Opposite orientations of DNA bending by c-Myc and Max.


Journal Article

The control of gene transcription requires specific protein-protein and protein-DNA interactions. c-Myc, the protein product of the c-myc protooncogene, is a member of the basic helix-loop-helix leucine-zipper class of transcription factors. Although c-Myc is able to bind to a specific core hexanucleotide DNA sequence (CACGTG), its precise function in modulating transcription remains unclear. The recent discovery of Max, a basic helix-loop-helix leucine-zipper partner protein for c-Myc, suggests that the ability of c-Myc to regulate transcription is modulated by the presence of Max. By taking advantage of the altered mobility of protein-bound DNA in the mobility-shift assay, we demonstrate the homo- and heterodimeric complexes of c-Myc and Max are able to cause increased DNA flexure as measured by the circular permutation assay. Based on phasing analysis, c-Myc and Max homodimers bend DNA in opposite orientations, whereas c-Myc-Max heterodimers cause a smaller bend, in an orientation similar to that induced by Max homodimers. To address the possibility that the apparent opposite orientation of bending was the result of DNA unwinding by one of the proteins, we measured the ability of c-Myc and Max homodimers to affect DNA unwinding; we were unable to show any specific unwinding caused by c-Myc or Max. In addition to demonstrating that members of the basic helix-loop-helix leucine-zipper class of transcription factors are able to induce DNA bending, these results suggest that different transcription factor dimers are able to bind to identical DNA sequences and yet have distinct structural effects.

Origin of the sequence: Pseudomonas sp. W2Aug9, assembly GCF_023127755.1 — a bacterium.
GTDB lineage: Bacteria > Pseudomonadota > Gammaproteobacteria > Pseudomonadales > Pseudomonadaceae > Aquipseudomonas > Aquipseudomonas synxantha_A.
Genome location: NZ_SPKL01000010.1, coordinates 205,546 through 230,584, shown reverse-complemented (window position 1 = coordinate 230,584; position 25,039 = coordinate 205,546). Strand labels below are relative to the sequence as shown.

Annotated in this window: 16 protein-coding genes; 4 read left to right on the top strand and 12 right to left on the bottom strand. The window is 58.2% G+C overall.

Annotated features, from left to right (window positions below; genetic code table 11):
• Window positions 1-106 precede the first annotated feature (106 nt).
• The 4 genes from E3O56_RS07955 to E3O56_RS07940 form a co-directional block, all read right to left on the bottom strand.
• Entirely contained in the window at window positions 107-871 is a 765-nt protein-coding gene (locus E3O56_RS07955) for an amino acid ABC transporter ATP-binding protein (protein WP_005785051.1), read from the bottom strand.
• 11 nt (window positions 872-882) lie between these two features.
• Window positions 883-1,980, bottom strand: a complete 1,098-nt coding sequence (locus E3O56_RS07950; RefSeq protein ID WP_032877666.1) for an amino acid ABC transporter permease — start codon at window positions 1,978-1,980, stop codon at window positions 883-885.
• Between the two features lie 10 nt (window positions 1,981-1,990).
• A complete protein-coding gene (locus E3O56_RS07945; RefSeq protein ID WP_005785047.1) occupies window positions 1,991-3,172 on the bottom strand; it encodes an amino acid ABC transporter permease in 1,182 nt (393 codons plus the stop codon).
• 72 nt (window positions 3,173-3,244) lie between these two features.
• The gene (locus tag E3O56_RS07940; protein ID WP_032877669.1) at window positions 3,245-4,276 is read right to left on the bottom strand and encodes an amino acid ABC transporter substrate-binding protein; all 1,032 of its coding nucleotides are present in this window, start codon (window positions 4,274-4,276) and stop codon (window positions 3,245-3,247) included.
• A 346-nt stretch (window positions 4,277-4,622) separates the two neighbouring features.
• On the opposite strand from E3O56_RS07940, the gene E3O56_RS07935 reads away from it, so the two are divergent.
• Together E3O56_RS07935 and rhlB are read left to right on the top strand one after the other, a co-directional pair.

Full Text

Cited Authors

  • Wechsler, DS; Dang, CV

Published Date

  • August 1992

Published In

Volume / Issue

  • 89 / 16

Start / End Page

  • 7635 - 7639

PubMed ID

  • 1323849

Pubmed Central ID

  • 1323849

Electronic International Standard Serial Number (EISSN)

  • 1091-6490

International Standard Serial Number (ISSN)

  • 0027-8424

Digital Object Identifier (DOI)

  • 10.1073/pnas.89.16.7635


  • eng